A drug that shows promise for preventing breast cancer in postmenopausal women with an increased risk of developing the disease, appears to reduce mammographic breast density in the same group of women. Having dense breast tissue on mammogram is believed to be one of the strongest predictors of breast cancer. The preliminary analysis from the small, phase II study was presented December 9 at the 33rd Annual CTRC-AACR San Antonio Breast Cancer Symposium in Texas.
The ongoing study at Georgetown Lombardi Comprehensive Cancer Center and the Center for Cancer Research at the National Cancer Institute examines the effect of exemestane (Aromasin®) on breast density. Exemestane is in a class of medications called aromatase inhibitors (AI). It works by decreasing the amount of estrogen produced by the body. This can slow or stop the growth of some breast tumors that need estrogen to grow.
In this study, a preliminary analysis was conducted for the first 23 participants enrolled (42 women were enrolled as of June 2010). Mammograms were taken before the women began exemestane and one year after treatment started. Breast density was compared between the two mammograms for each woman.
"Overall, we saw a seven percent decrease in mammographic density among the women, a statistically significant finding," says Jennifer Eng-Wong, M.D., M.P.H., assistant professor of oncology at Lombardi Comprehensive Cancer Center, a part of Georgetown University Medical Center. "Previous studies with AIs in high risk women have not shown a significant decline in mammographic density and differences in results may be due to duration of treatment or baseline characteristics of the study population."
She says earlier studies with tamoxifen, an FDA-approved drug to reduce breast cancer risk in women at high risk, also reduced breast density. A change in breast density appears to be an intermediate marker for breast cancer. For example a 10 percent drop in breast density was correlated with a 50 percent drop in breast cancer incidence. Tamoxifen is in a different class of drugs. Side-effects of taking it have deterred women from choosing tamoxifen, resulting in a need for other treatment options such as aromatase inhibitors. In general, both of these agents are well tolerated, however rare serious side effects of tamoxifen include thrombo-embolic disease and endometrial cancer. The AIs are not associated with these side effects but have been associated with an increased risk of bone fracture and loss of bone density.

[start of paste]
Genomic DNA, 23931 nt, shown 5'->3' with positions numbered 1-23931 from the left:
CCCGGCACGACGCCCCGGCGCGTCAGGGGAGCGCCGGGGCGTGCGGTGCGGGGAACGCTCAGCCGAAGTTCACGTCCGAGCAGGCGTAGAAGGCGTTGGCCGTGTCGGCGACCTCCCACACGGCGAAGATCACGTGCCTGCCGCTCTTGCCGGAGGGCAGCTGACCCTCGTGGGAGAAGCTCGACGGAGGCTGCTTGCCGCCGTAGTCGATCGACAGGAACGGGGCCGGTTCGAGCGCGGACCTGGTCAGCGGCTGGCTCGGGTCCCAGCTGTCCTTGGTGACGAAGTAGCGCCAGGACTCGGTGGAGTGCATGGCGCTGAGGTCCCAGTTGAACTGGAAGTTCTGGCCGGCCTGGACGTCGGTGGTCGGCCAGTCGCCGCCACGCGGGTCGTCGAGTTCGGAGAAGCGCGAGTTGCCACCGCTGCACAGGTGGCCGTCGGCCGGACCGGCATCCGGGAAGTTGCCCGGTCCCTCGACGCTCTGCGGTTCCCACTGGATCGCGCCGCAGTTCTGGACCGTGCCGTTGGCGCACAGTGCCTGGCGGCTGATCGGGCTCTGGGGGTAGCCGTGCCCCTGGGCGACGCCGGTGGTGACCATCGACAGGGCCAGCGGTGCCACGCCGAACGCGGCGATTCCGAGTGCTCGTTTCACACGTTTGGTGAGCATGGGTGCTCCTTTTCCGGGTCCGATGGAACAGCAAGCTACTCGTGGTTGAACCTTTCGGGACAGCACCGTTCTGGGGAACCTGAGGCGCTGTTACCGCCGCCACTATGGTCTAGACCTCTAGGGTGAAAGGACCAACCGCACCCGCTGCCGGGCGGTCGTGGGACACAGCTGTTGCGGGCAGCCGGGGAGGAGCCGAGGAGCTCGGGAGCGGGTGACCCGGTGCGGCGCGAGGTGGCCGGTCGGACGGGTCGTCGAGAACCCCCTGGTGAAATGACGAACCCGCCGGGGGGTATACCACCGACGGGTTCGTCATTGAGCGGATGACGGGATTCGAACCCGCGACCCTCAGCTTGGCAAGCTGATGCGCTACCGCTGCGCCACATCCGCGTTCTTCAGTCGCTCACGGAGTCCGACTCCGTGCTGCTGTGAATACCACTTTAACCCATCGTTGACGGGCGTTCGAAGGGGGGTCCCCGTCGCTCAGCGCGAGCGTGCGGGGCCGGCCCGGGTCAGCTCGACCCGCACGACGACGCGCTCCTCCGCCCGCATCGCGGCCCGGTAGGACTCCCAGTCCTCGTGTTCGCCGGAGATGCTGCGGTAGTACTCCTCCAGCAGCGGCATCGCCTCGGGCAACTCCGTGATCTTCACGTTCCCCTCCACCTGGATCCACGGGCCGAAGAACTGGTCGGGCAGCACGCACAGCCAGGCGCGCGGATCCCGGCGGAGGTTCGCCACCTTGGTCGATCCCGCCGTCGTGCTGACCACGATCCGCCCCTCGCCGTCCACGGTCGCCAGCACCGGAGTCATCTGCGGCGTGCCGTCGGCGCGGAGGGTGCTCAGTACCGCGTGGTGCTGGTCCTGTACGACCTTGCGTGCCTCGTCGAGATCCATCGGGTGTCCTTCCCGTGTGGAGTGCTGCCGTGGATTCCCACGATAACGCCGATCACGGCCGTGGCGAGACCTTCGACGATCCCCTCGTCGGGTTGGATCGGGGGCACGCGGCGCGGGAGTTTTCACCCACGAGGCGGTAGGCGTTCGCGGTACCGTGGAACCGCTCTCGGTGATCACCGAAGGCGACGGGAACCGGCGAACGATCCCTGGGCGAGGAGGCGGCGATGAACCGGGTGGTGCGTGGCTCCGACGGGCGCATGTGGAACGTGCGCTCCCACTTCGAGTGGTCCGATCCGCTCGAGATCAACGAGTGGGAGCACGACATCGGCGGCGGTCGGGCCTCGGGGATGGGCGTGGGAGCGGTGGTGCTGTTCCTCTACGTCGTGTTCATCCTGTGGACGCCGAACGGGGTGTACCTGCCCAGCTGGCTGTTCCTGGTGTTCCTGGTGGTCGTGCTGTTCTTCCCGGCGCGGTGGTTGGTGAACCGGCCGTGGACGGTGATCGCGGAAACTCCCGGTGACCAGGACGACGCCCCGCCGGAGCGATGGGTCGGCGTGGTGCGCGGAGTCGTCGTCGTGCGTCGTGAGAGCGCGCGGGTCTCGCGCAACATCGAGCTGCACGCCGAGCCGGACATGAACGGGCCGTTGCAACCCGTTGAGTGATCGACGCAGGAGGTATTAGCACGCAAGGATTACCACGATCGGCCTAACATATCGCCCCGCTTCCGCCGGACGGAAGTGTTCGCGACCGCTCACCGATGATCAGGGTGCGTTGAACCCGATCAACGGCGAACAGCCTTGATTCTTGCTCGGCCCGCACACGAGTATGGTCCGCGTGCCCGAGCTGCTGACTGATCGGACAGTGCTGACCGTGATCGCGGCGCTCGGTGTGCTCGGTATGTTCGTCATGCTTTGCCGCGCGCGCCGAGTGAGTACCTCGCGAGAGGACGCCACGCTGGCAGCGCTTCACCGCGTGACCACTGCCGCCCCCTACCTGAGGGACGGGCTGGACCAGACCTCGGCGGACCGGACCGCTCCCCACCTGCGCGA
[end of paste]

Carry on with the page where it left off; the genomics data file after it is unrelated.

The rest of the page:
Women who were eligible for the study had an increased risk of breast cancer defined as one of the following: five year Gail model of risk ≥1.7 percent, a high risk breast lesion (e.g. lobular neoplasia or ductal carcinoma in situ), a known BRCA1/2 mutation, or a prior stage I/II breast cancer with treatment completed two years prior to enrolling in the study. Women were excluded if testing revealed osteoporosis.
Eng-Wong points out that this stage of the analysis does not include a control group (women not taking exemestane) with whom the current findings could be compared, but she says a matched control comparison is planned. The study will continue until an analysis can be conducted on mammographic density after two years of treatment.
In addition to Eng-Wong authors include Claudine Isaacs, Robert Warren, Philip Cohen and Celia Byrne at Georgetown Lombardi; and David Venzon, Suparna Wedam, Jo Anne Zujewski and Larissa Korde at the NCI.
This research is funded by the NCI Intramural Research Program and Georgetown Lombardi. Pfizer supplied the exemestane used in the study. Eng-Wong reports having no personal financial interests related to the study.
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